MEPs who recently came to Malta on a fact-finding mission about the implementation of the rule of law reforms enacted in the aftermath of the brutal assassination of journalist Daphne Caruana Galizia were far from impressed.

Addressing the media at the end of their three-day visit during which they met with Malta’s top brass, the chairperson of the working group, Sophie IN ‘T Veld expressed her disappointment that even through efforts had been made, the situation on the ground remained largely unchanged. She noted that Malta’s judicial process remained “excruciatingly slow”. While in countries like Slovakia, the murder case of journalist Jan Kuciak who was killed in 2018 – after Caruana Galizia – has been closed, in Malta the alleged mastermind has not yet been convicted. Moreover, this sentiment is palpable across the entire judicial system. Despite the increase in the number of judges and magistrates and the new mechanism for their appointment which no longer hinges on political decisions, it is essential that high-profile financial and economic crimes, especially corruption and money laundering, be prosecuted rigorously.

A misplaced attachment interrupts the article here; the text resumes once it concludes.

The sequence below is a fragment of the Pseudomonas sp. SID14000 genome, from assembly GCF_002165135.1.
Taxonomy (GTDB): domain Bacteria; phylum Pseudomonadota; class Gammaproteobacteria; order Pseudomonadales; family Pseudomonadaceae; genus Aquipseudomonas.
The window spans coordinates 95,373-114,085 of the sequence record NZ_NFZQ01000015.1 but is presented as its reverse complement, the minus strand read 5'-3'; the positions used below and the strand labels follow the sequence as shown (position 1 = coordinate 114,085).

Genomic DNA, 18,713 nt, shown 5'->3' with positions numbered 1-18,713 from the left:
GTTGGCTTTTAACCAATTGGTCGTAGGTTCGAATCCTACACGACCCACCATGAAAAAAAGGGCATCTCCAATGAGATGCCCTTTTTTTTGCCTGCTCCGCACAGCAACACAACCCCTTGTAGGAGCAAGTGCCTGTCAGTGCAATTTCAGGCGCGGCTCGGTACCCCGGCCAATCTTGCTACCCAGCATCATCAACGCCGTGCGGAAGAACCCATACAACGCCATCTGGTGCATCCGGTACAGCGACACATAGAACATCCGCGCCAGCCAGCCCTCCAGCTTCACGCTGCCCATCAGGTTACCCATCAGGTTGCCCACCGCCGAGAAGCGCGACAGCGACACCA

Meanwhile, Malta’s police force has once again been in the news for the wrong reasons amid worrying evidence that certain investigations were either placed on the back burner or else nobody wanted to lift a finger. While we will not go as far as saying that there was political interference, certain questions need to be answered. Why was an international arrest warrant for More Supermarket owner Ryan Schembri only issued seven years after he disappeared? Similarly, questions were also raised after it transpired that Iosif Galea, who is being investigated over very serious crimes, was allowed to leave Malta several times. The fact that he was arrested while on holiday in Italy with a group that included former Prime Minister Joseph Muscat was the cherry on the cake. It is of little consolation that an internal probe has been launched by the police force. The fact remains that such incidents are eroding the trust in Malta’s institutions, if not locally, surely to the outside world.

Ending the culture of impunity cited in the Daphne Caruana Galizia public inquiry requires wholehearted and cross-party acknowledgement of the problems, genuine reforms and bold political decisions. Reforms alone will only serve to tick the boxes but ultimately the litmus test is what happens on the ground. Until the day arrives when court proceedings end in reasonable time, authorities act without fear and favour and nobody feels above the law, the prospects of an improvement are rather grim. Indeed, until now these rule of law reforms have been a case of too little, too slow, too late.